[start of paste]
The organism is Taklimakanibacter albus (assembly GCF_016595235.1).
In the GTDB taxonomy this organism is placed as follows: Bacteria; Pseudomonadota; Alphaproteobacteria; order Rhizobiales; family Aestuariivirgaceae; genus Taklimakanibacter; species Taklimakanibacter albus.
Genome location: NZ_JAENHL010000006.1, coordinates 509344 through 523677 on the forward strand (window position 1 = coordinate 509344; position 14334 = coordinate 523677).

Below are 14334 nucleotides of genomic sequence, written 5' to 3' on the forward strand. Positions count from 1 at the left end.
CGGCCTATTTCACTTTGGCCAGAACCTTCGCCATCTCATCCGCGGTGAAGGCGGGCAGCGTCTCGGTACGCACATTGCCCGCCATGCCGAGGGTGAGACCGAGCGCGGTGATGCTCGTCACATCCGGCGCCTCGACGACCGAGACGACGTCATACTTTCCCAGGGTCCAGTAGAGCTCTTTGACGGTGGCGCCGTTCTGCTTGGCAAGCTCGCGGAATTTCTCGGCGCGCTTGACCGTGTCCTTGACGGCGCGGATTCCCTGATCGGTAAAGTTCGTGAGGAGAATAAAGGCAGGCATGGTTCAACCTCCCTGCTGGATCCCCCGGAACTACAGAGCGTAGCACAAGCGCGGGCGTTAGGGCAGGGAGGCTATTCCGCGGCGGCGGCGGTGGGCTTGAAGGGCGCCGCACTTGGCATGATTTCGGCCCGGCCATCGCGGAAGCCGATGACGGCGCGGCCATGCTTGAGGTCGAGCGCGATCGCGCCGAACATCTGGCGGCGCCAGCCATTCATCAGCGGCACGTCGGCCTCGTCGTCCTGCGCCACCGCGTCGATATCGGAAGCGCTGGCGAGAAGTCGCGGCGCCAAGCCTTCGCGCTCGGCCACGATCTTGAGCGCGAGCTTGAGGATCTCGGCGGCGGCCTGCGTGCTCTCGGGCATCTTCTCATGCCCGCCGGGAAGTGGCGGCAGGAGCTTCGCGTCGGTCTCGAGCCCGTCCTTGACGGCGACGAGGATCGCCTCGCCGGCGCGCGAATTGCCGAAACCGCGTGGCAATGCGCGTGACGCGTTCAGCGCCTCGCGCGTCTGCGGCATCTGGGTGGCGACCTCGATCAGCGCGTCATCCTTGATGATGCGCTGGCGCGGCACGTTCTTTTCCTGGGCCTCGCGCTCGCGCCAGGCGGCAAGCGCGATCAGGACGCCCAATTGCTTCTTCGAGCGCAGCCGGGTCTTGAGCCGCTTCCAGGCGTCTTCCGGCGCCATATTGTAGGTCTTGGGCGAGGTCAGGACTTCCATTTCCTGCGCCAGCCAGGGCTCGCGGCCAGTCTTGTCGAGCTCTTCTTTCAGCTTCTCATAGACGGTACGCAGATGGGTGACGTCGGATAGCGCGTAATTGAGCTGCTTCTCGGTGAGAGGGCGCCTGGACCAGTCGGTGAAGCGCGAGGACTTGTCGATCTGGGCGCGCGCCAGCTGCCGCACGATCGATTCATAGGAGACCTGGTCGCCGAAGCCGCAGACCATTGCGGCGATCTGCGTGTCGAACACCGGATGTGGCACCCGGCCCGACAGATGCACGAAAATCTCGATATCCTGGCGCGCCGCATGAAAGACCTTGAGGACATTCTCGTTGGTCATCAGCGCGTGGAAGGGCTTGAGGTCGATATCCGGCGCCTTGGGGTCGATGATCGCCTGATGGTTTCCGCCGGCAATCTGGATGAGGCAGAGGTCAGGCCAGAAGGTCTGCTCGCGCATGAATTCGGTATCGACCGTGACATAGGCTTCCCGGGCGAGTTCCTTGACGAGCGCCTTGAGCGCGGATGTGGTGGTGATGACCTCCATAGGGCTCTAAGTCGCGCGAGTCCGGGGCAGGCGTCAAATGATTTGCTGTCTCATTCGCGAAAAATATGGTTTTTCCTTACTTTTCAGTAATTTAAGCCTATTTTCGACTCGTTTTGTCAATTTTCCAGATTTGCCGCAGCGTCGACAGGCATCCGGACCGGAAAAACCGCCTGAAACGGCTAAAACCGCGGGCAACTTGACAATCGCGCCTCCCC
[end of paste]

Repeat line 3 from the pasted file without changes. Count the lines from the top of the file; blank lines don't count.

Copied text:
Genome location: NZ_JAENHL010000006.1, coordinates 509344 through 523677 on the forward strand (window position 1 = coordinate 509344; position 14334 = coordinate 523677).